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Why NHS digitisation will fail without clinician ownership
As the profile of the NHS digitisation agenda continues to rise, we must learn lessons from past failures and place clinicians at the heart of transformation argues MV’s Matt Carter.
We are witnessing seismic shifts in the NHS towards integrated care systems and population health management. One of the foundations of the proposed system redesign is the increased use of technology to transform practice and improve outcomes for patients.
The Secretary of State for Health and Social Care is evangelical about the potential of digital technology. He recently confirmed that new national standards will be mandated, focusing first on infrastructure and interoperability. This is a direct consequence of previous attempts to progress the NHS digitisation agenda failing to achieve their objectives.
Design focus – learning from the past
Probably the most well-known of the failed digital health initiatives is the National Programme for Information Technology (NPfIT), established in 2002. After over a decade, and billions of pounds, we were no closer to standardisation and the project was abandoned.
In 2016, the National Advisory Group on Health Information Technology published a report setting out lessons learned from failed initiatives, such as the NPfIT. Entitled ‘Making IT Work’, the findings highlighted a failure to engage with providers and healthcare professionals. As the Group’s Chair, Professor Bob Wachter argued ‘IT systems must be designed with the input of end- users… Poorly designed and implemented systems can create opportunities for errors, and can result in frustrated healthcare professionals and patients.’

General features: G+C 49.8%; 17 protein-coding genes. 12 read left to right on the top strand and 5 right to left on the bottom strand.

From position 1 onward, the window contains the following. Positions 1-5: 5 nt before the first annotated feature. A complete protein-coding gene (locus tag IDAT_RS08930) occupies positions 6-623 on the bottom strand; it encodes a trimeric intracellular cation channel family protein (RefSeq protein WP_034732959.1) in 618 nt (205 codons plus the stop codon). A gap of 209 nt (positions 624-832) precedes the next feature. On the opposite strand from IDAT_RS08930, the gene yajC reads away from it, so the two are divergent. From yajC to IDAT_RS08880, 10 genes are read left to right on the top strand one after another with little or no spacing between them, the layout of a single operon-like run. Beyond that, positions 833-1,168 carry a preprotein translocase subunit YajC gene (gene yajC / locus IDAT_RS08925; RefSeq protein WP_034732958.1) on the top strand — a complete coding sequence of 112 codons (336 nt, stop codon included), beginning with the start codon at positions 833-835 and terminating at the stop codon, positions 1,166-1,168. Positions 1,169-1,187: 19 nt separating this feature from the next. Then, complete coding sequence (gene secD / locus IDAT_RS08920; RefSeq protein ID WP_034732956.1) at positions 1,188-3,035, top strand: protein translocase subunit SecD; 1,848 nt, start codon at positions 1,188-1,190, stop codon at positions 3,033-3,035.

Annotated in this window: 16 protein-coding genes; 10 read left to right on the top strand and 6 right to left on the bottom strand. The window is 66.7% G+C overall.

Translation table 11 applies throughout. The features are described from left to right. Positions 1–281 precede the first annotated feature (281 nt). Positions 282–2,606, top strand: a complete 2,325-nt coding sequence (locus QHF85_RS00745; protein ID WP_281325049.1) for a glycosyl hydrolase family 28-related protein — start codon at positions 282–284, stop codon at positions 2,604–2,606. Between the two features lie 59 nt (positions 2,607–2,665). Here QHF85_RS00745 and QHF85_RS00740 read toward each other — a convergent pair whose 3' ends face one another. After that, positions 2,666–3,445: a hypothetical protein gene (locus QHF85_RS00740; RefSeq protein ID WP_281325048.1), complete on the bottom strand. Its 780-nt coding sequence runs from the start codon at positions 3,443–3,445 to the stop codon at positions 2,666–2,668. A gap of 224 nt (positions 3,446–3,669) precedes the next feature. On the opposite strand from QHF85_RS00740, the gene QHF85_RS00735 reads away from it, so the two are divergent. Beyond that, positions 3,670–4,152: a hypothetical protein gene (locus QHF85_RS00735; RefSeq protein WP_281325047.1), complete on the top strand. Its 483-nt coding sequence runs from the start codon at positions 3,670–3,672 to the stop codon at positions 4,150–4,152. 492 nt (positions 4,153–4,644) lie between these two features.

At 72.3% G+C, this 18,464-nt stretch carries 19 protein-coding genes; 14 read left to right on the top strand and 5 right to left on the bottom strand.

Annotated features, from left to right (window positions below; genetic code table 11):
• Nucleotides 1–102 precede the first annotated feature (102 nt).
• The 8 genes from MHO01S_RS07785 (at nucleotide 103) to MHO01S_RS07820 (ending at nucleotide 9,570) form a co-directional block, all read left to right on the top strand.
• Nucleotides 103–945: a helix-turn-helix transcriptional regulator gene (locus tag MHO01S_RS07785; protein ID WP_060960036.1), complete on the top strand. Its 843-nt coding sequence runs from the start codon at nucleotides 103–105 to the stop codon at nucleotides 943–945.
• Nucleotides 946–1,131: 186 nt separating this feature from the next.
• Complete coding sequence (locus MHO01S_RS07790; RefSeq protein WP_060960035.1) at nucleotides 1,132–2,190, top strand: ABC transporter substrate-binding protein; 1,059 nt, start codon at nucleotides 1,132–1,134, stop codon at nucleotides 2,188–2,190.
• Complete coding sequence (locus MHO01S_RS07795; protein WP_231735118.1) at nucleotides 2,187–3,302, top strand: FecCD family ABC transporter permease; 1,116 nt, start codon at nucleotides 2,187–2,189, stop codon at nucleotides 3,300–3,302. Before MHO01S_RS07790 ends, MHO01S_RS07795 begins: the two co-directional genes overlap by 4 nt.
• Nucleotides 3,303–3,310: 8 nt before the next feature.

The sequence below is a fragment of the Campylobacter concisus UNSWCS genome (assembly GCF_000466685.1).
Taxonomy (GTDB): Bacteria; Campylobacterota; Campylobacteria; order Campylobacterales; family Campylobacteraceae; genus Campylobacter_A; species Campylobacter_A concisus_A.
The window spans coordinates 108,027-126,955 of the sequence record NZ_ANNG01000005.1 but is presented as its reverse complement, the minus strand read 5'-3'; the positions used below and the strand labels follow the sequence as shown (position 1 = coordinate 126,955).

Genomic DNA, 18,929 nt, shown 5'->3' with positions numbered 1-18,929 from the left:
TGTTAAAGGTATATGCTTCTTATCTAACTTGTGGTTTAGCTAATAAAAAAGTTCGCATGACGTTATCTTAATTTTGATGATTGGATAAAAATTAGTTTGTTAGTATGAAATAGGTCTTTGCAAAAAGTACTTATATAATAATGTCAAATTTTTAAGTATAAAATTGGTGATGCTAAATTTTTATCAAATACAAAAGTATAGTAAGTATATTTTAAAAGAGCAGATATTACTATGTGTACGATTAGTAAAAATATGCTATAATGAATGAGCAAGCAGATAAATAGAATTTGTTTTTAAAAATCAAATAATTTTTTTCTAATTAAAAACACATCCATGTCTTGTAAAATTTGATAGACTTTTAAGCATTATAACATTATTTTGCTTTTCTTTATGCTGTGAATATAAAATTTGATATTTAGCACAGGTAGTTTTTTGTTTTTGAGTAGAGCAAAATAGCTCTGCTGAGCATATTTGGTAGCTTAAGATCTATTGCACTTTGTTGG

Clinicians are the key to successful digitisation
Clinicians are the most critical component of delivering high quality services to patients. It is they that have the understanding of how services can best support patients, and they that know what care is needed. They can provide critical insight to guide digital reconﬁguration in the most appropriate way, whilst ensuring any technological change remains safe for patients.
From my personal experience, clinical inclusion at the development stage of digital initiatives is essential. Clinicians must feel a sense of ownership. This not only reduces the risk of designing counterintuitive user-interfaces, which will inevitably lead to staff reverting to historical processes, but it also helps to accurately identify needs of patients, as opposed to those assumed by non-clinical IT developers.
Equally important is clinicians establishing an understanding of, and faith in, the benefits that any digital solution can offer. The workforce has become understandably sceptical, following repeatedly overstated claims regarding the ‘life-changing’ implications of technology – whether it is electronic ward rota planning, automated signposting, flow management or shared care records.
If the workforce has doubts that a new digital solution will improve outcomes or working practices, they are likely to resist it and actively seek ways of working around it. For example, I have observed Community Nurses refusing to use data systems they found confusing in favour of moving back to a paper-based approach.
Conversely, working alongside clinicians that have embraced new digital systems, I have witnessed them become advocates for new solutions, going on to support their peers as deployment continues. Nobody can convert a clinician as effectively as another clinician, particularly a clinician claiming that a new technology is ‘life-changing’.
Clinical engagement needs to become a core element of digital health transformation. We must move away from where clinicians feel they are ‘done to’, towards a model where it is ‘done with’. Without this, we risk repeating the costly failures of the past.
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